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Reviewed by Olly Clifton

Eva Prowse: Humid Nights

Reviewed by Olly Clifton

Eva Prowse: Humid Nights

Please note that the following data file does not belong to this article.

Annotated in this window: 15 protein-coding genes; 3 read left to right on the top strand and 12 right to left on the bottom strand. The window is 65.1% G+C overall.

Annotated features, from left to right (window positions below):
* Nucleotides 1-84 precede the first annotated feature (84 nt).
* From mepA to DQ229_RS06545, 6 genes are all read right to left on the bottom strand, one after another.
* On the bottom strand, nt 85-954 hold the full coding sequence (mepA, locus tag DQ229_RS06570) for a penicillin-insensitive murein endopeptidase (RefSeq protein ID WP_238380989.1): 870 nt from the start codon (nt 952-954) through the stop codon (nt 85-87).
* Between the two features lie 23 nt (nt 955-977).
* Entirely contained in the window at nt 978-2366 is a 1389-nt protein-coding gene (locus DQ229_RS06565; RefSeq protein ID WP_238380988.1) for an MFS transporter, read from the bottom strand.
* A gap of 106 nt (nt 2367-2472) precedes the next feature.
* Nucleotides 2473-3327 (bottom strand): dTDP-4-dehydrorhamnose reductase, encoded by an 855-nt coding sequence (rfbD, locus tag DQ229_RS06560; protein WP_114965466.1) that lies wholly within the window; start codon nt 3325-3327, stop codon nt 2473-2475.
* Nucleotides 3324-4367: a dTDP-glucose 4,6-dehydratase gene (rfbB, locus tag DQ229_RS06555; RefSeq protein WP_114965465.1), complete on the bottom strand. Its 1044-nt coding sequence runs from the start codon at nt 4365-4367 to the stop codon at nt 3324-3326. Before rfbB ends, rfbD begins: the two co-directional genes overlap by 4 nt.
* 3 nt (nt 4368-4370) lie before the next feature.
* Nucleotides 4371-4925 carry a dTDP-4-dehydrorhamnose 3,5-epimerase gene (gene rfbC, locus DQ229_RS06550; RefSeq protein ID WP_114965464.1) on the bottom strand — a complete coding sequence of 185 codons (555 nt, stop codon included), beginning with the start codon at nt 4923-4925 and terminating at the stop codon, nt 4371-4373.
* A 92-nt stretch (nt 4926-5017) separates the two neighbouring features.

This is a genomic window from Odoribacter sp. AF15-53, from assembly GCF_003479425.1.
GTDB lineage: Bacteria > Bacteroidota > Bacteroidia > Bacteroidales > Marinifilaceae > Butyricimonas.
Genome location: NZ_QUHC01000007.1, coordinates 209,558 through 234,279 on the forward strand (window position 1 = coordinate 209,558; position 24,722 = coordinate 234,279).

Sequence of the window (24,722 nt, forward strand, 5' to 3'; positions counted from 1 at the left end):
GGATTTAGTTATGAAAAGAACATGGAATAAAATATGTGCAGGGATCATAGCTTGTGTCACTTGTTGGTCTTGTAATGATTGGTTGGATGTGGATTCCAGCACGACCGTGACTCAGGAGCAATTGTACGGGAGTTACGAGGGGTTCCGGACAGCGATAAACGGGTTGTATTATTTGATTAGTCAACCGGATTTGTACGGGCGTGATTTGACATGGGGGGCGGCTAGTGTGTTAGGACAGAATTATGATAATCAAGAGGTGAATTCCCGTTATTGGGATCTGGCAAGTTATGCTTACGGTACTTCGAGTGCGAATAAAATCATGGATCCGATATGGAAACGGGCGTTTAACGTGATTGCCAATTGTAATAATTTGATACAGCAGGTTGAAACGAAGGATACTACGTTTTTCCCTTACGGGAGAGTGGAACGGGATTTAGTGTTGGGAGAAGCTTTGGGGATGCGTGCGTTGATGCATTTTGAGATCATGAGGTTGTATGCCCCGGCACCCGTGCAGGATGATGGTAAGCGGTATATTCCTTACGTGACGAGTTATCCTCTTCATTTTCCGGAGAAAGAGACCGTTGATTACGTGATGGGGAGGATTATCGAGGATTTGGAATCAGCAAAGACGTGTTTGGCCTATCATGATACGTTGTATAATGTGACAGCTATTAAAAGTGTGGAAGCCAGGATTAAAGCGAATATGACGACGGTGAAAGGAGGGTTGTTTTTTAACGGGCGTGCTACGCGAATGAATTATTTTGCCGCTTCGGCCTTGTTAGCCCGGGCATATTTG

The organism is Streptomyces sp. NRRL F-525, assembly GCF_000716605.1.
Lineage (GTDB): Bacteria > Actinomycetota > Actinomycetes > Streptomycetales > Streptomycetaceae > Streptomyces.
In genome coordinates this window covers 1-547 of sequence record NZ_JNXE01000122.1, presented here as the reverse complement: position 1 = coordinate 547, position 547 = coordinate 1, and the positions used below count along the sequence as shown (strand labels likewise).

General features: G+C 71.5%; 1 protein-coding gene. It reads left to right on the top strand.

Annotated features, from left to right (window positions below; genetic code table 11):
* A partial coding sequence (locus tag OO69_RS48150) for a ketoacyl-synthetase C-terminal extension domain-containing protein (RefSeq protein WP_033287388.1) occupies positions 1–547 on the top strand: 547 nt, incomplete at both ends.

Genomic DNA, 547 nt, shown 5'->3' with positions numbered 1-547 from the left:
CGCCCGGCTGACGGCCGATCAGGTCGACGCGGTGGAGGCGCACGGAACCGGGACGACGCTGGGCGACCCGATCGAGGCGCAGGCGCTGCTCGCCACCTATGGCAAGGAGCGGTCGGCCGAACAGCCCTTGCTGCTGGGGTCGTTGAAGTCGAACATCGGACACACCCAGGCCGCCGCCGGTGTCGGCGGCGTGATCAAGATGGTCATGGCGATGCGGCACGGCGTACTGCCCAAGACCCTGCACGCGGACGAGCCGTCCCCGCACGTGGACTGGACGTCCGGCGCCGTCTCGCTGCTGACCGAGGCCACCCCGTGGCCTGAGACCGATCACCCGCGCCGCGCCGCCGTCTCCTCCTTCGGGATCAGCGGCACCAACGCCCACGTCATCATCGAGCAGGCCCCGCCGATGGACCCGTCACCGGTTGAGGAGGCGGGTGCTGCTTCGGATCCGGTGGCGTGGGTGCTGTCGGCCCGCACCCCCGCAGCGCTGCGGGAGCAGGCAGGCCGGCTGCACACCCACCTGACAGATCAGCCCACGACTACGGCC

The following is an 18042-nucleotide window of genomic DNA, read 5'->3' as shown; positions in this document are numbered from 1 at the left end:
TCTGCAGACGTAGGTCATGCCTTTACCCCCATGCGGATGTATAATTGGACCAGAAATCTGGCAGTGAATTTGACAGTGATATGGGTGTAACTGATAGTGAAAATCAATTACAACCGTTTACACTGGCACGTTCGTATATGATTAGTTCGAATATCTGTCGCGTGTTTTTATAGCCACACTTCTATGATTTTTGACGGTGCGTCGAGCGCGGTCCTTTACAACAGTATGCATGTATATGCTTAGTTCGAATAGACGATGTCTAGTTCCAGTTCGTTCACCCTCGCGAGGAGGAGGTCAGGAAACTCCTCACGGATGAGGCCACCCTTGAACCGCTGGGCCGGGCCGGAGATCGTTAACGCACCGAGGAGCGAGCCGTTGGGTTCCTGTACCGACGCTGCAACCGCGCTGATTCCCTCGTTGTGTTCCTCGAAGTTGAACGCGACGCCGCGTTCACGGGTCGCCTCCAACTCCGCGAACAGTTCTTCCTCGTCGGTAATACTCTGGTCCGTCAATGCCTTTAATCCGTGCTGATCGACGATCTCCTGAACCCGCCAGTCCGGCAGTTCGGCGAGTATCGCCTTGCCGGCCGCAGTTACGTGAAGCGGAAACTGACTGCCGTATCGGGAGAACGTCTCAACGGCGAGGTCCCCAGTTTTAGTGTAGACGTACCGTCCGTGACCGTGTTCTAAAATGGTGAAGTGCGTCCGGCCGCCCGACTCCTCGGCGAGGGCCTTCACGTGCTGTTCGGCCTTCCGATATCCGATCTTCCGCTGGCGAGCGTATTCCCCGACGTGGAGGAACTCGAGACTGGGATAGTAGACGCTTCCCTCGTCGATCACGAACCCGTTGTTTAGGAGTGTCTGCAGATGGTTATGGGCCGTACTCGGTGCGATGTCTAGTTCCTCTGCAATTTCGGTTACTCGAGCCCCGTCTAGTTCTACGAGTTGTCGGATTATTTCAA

‘Humid Nights’ is Eva Prowse s second solo album, following 2010s ‘I Can’t Keep Secrets’. The two are drastically different, here the Wellington songstress leaves behind her up tempo folky aesthetic for full blown synth pop. The songs are generally concise and relatively stripped back, consisting mainly of a few clear synthesiser parts, occasional guitar, bass, drum machine and vocals. The choices of sound are generally interesting, though the drums at times feel a bit too stock standard 808. Self-produced and recorded, Prowse seems inspired by the new wave synth pop artists of the ’70s and ’80s like Human League, Duran Duran and maybe even a bit of ’90s/2000s Euro dance pop (think Sophie Ellis-Bextor), but largely cuts the corny hooks and lyrics for a more modern approach reminiscent of Grimes’ tracks like Genesis. Final song 20th Century (a groovy highlight) features a very ‘Grimesy’ airy pentatonic quasi-Japanese intro synth line. Prowse probably shows the most folk influence in her lyricism, largely non repetitive and following some kind of narrative. My Lover, another standout track, exhibits more complex songwriting and arrangement. Prowse changes chords quickly and cleanly, following along with her vocal melody. The track gives way at about the halfway point for a baroque-styled guitar part before launching back into a choral arrangement. ‘Humid Nights’ is a tight collection of simple but effective alt-pop, upbeat music with lyrics and instrumentation that stand up to an engaged listen.

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